The Chronograph Is One Of The Most Valuable Tools
My first chronograph was an Oehler Model 12, acquired around 1980. Simple though it was by current standards, I absolutely loved it. Today I can’t imagine getting along without a chronograph. I hardly need recount the benefits for handloaders. For long-range shooters, even using factory ammunition, it is critical to know velocity from your barrel in developing drop and wind-drift tables.
As with virtually anything electronic, chronograph technology moved quickly in the ’80s and ’90s. Chronographs offered far more features such as memory, statistical analysis, printers, data transfer ports, even voice technology. And as they improved prices went down.
For the past decade or so my most-used chronograph has been a CED Millennium. This wasn’t the result of any methodical testing; it just seemed to select itself by being so handy and dependable. It is light and compact and sets up quickly and packs away easily. It provides all the data I want, and just generally has proven to be very well designed and made.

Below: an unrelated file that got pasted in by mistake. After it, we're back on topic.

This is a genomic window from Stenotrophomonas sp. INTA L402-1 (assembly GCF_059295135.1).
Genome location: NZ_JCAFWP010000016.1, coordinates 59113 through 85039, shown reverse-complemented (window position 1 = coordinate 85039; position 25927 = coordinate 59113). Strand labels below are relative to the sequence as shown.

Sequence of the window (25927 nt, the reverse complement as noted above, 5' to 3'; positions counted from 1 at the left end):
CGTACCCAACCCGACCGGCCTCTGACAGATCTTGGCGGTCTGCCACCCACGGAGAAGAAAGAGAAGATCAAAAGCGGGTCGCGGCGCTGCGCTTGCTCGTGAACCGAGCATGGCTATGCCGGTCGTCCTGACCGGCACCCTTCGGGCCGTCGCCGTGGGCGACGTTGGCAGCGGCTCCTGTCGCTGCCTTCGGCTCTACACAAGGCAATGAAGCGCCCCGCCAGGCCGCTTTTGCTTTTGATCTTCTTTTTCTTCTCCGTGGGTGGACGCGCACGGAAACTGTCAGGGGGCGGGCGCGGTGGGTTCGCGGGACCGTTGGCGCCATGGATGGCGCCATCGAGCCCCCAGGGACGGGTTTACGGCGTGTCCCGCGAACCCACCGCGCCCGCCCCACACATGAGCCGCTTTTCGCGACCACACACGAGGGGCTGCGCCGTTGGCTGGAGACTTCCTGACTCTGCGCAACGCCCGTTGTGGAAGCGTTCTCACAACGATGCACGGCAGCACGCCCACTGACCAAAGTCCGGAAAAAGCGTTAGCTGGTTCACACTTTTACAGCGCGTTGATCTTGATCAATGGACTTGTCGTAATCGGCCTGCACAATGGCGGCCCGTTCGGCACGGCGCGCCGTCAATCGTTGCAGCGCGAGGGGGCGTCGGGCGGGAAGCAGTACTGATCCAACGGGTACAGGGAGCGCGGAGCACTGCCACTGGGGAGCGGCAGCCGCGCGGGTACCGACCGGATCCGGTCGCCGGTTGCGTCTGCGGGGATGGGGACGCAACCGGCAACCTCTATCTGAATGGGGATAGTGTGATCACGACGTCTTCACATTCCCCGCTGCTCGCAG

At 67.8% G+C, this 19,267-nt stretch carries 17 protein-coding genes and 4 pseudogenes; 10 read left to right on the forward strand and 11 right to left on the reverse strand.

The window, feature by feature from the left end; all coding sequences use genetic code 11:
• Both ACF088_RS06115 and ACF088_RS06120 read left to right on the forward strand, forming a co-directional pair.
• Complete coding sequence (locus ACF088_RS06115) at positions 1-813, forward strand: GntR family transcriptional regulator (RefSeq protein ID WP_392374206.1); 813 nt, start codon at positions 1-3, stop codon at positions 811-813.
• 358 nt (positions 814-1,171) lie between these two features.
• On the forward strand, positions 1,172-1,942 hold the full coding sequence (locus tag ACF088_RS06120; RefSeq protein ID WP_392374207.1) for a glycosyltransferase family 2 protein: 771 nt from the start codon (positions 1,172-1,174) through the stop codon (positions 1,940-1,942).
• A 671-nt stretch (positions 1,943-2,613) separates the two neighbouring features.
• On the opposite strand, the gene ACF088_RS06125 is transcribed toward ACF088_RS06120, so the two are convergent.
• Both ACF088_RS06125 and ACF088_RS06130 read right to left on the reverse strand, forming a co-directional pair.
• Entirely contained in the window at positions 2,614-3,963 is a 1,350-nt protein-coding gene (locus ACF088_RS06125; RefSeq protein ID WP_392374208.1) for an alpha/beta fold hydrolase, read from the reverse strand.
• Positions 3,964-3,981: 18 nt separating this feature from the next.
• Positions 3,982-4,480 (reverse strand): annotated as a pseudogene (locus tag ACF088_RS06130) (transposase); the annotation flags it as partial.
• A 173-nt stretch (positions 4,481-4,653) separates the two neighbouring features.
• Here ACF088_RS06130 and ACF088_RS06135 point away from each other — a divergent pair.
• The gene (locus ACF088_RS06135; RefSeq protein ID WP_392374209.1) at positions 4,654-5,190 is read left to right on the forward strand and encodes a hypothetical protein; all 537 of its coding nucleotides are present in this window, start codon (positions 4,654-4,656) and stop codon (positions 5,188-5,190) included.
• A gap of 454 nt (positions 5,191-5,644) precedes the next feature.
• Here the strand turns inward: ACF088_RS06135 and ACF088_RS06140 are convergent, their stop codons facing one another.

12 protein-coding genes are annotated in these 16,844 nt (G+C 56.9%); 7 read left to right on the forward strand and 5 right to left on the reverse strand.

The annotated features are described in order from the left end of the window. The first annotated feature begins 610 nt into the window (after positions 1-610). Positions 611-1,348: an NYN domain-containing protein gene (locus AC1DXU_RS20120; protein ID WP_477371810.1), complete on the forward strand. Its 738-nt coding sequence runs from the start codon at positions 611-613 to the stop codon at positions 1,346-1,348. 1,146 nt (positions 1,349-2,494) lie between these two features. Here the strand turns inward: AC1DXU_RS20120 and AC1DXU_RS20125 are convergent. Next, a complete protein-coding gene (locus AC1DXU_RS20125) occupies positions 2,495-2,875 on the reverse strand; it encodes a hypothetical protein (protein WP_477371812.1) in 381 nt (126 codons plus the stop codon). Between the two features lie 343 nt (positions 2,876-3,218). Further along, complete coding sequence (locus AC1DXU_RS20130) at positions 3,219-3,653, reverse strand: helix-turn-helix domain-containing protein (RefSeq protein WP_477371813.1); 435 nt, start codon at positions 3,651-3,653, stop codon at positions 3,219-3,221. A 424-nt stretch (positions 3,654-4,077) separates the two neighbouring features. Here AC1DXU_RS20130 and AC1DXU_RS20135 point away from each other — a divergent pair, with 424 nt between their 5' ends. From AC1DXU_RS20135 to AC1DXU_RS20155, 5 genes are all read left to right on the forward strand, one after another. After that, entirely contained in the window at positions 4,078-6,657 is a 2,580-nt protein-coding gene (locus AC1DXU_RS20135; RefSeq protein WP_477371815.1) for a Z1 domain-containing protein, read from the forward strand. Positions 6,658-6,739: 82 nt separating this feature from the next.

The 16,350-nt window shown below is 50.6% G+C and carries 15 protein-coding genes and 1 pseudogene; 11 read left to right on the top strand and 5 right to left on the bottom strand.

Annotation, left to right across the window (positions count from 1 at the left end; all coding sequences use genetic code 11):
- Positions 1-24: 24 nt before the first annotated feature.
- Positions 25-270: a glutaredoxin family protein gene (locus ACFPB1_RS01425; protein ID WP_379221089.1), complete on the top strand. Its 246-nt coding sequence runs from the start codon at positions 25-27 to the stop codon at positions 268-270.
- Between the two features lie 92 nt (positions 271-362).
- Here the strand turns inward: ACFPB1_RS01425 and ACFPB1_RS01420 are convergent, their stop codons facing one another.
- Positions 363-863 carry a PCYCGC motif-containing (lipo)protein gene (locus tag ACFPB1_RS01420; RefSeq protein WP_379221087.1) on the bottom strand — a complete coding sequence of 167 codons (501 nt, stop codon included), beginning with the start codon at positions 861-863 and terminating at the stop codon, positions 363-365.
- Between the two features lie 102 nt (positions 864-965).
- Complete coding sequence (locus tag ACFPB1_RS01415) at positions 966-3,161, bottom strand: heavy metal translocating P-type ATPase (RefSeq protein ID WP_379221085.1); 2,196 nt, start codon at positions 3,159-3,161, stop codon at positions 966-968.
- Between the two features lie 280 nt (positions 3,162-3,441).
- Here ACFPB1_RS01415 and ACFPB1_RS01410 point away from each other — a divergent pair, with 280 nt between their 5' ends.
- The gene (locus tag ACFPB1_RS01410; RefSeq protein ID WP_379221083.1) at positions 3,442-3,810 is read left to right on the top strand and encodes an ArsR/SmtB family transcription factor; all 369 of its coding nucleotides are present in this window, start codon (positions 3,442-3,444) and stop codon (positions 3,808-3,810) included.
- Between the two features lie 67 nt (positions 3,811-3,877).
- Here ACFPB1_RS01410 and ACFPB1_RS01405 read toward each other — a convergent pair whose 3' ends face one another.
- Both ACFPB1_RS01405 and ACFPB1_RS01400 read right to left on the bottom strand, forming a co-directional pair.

Battery life has been excellent, a feature I appreciate as I sometimes forget to bring a spare. It has been very reliable. I found only two shortcomings: in low light, say the last half-hour or so before sunset, it would sometimes miss small bullets, such as from the .22 LR match cartridges I use as a check.
My Millennium is the first version. I understand the current M2 version has much-improved low light performance. The other “shortcoming”? Well, the software/data transfer is designed for PC computers. I’ll be darned if I’ll give up my Macs.
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